Interview with Alaya Vautier

Alaya Vautier ring

In the spotlight is Alaya Vautier, an outstanding metal artist who lives and works in Santa Cruz. Alaya’s artisan jewelry reflects vibrant elements of nature and experiments with diverse textures, a collage of metals, and a mix of gems and stones. She creates unique pieces that are one-of-a-kind and never mass-produced. As well as showing skilled dexterity and craftsmanship, Alaya’s jewelry is bold, imaginative, and playful.

When she’s not in her studio crafting jewelry, Alaya manages the Restorative Justice Program at the Santa Cruz Conflict Resolution Center and is a mediator and dialogue facilitator who works with youth, families, and workplaces in the community. 

We recently caught up to Alaya to learn more about her metalwork and what inspires her jewelry designs. Read on for words from this inspiring artist!

Local Santa Cruz: What led you to become an artist and start working with jewelry?

Alaya: I grew up in an artistic family and my dad always supported and encouraged my sister and I to do art, starting with finger painting and macaroni stringing to beading, collage, sewing, film making and more. We always had art materials around and my sister and I are always crafting and creating something, from ridiculous handsewn bikinis to surfboard bags and built-in wooden beds in the back of our trucks. We also have a dear family friend who we would spend time with and she would indulge our every art wish. She taught us oil painting, beading, sewing and more and always supported our creativity. My older sister, talented in numerous mediums, took up jewelry about 20 years ago and she has been a big influence on me. I would visit her in New Mexico, where she was living at the time, and always ask to make something in her studio. Inspired by the process of working with metal, I took the metalsmithing class at Cabrillo and loved it. I started collecting hand-me-down tools from my sister and started making things on my own around 2002 or 2003. I was just commiserating today with my sister that after all these years, I still make so many mistakes and create so many disasters (like soldering a bezel on upside down!)! 🙂 Luckily I can call my sister and she always offers sage advice on how to fix my latest disasters.

Alaya Vautier in her studio

Tell us about your artistic process — What is involved in creating a piece of jewelry? 

Sometimes I start with a stone that I really like or maybe a texture I really want to use and go from there. I make each piece from scratch, starting with sheet silver which I cut, then often I roller mill with some unique pattern and then shape into a ring or earrings or maybe a bold cuff. I am all about texture. I might use scraps of jeans, window screen, paper – whatever looks interesting – to add texture to metal. I like to used mixed metals and will add either copper or brass or sometimes gold. I oxidize all my pieces to give it an antiqued or blackened look. Shiny is not my thing – I am more into organic and rustic yet elegant and surprising. I rarely make something more than twice. I really enjoy the process, even when I have found a “winning” design that sells a lot, I often forgo it for the sake of enjoying the creative process on something new. This is art first, business second.

What inspires your artwork and why do you enjoy working with metal?

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I am definitely inspired by nature. Nature is so truly amazing in its vast display of beauty, textures, patterns, and intricacies. The other night I was geeking out on Google earth and I was “cruising” around Libya and noticed that from way up in space, the mountains make an amazing, intricate pattern. Just how do I transfer that to metal? That awaits to be seen!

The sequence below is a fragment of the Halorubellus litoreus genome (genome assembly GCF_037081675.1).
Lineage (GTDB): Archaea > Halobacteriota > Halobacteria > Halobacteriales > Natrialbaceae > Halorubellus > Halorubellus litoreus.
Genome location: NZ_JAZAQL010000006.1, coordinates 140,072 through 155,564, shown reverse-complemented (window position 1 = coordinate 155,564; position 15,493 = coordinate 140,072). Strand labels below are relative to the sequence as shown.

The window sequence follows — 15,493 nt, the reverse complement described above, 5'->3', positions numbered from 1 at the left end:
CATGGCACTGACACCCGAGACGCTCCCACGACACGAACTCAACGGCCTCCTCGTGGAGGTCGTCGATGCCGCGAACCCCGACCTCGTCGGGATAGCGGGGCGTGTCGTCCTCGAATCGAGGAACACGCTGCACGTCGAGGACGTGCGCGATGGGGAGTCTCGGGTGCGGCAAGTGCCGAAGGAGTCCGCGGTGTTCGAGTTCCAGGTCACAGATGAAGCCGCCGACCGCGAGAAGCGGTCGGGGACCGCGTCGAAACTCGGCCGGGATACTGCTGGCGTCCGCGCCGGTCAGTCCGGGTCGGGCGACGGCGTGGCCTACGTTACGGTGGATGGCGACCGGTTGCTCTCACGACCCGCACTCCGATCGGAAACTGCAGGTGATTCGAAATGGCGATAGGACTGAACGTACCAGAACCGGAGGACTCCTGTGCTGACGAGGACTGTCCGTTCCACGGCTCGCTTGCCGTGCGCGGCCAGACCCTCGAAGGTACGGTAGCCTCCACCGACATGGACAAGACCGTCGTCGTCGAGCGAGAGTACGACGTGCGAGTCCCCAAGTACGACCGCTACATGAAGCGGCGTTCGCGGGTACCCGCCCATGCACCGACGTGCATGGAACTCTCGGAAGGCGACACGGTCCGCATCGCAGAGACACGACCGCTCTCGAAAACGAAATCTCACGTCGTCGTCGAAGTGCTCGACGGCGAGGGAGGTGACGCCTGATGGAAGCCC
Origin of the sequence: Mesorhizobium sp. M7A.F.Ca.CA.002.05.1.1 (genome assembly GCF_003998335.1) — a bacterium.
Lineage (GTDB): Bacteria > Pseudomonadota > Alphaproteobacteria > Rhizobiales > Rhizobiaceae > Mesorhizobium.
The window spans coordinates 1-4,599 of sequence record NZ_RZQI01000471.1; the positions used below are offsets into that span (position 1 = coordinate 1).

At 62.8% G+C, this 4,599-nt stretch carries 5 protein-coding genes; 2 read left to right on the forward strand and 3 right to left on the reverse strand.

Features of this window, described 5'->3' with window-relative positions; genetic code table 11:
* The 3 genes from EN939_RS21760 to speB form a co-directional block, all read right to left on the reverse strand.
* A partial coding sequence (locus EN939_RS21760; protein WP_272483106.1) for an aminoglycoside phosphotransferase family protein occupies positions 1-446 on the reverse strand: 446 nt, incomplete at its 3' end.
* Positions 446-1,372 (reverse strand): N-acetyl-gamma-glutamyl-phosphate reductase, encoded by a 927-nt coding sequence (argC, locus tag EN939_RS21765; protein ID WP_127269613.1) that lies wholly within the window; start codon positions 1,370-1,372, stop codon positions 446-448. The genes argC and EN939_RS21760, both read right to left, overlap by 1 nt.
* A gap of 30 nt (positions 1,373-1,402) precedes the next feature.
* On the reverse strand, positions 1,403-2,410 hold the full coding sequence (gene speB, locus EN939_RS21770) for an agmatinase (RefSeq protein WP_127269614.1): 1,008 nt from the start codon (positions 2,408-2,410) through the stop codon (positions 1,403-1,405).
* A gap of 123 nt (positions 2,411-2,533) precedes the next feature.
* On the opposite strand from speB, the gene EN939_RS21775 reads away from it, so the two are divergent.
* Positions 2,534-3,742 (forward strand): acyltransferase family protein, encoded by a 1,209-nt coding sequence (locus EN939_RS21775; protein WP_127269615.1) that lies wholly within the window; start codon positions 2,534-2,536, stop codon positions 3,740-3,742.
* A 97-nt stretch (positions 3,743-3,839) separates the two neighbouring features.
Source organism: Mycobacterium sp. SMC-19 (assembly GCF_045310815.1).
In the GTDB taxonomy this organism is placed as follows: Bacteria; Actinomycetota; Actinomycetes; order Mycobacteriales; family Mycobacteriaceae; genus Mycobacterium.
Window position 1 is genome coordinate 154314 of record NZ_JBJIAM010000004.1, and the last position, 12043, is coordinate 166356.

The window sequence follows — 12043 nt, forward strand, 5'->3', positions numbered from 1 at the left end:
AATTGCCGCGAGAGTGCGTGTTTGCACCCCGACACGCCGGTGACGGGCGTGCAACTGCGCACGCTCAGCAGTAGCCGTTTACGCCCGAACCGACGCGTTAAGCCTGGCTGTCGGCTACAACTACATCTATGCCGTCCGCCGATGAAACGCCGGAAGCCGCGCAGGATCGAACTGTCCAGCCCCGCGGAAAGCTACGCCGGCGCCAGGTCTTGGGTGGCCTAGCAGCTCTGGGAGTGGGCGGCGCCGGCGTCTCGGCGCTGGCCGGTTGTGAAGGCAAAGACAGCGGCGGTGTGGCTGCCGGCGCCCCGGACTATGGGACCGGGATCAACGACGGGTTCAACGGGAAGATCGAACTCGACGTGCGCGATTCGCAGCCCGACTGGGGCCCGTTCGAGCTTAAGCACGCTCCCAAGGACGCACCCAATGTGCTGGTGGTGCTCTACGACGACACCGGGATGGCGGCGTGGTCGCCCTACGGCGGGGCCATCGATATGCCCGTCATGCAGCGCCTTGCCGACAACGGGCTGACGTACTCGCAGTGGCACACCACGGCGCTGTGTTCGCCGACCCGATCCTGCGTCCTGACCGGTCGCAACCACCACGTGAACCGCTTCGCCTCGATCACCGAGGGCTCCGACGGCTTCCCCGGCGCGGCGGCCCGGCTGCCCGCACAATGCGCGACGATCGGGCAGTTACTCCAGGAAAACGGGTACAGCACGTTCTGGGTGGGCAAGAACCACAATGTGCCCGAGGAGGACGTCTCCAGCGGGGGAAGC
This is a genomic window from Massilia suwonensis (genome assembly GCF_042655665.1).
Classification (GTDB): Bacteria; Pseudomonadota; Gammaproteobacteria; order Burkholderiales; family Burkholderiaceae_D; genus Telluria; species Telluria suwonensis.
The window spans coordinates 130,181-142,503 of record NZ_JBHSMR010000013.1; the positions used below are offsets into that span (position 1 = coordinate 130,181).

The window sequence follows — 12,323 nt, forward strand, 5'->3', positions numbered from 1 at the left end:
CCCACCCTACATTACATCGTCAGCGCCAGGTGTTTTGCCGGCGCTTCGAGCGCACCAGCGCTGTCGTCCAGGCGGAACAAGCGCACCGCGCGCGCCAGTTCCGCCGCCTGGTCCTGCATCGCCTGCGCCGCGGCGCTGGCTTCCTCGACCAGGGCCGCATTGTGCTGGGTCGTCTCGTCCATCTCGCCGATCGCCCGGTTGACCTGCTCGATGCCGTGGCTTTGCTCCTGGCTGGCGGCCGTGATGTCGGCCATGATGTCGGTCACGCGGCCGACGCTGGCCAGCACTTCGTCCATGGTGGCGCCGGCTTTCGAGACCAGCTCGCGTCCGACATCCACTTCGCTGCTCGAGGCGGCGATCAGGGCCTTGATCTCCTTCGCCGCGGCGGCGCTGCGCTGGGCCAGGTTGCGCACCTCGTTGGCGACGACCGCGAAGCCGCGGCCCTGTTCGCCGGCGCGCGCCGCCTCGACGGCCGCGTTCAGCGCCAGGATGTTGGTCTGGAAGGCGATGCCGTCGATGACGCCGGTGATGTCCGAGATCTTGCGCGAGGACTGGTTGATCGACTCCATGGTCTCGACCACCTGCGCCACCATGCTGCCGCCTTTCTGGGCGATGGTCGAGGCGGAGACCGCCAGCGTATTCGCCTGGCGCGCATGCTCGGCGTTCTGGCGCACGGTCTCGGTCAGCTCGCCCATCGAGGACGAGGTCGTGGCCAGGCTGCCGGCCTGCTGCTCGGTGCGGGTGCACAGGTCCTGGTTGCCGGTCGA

I enjoy working with metal because it can be manipulated in different ways, changed around so as to make people wonder how I did that. It endures and holds shape and is strong yet you can imprint a pattern from lace or a leaf onto it, add stones and make this seemingly dull thing come to life with myriad shapes, textures, designs – metal is really infinite in possibilities. It can curl and bend, flow, conform, be surprising, hold textures, melt, stretch, tell a story….it’s just endless what you can do with metal!

How does living in SC and being immersed in the local culture, community, and environment influence your creative work?

There are many artists here and folks who support art that makes Santa Cruz a pretty great place to be an artist (excluding the outrageous cost of living). The ocean definitely influences me, as does the lagoon behind my house where I see (or hear) egrets, herons, hummingbirds, ducks and owls from my workbench. Also, we have the MAH which feels like they really walk their talk and support art and community on a really wide scale. They have done two shows where they opened submissions to everyone and anyone in the community and beyond. I love that! I submitted a piece to their “Everyone’s Ocean” show and really felt like I was a part of something bigger and it inspired me to work in metal on a large scale. That experience is a real highlight and I look forward to what else the MAH brings in 2020. They inspire me to stay involved and use art as a form of communication.

How can people connect with you and experience more of your art?

I am doing only one holiday show this year! The Makers Market Pop-Up show, Dec 14, 11-6, Downtown Santa Cruz in the storefront that was previously occupied by Bhody – a few doors down from Bookshop Santa Cruz. Otherwise, I am findable on Instagram (Alaya_Maitri_Jewelry), Etsy (Alaya Vautier Jewelry) and Loc Art (Alaya Vautier Jewelry). I have fantasies about teaching classes in copper etching and making journal covers…so maybe one day that will materialize!

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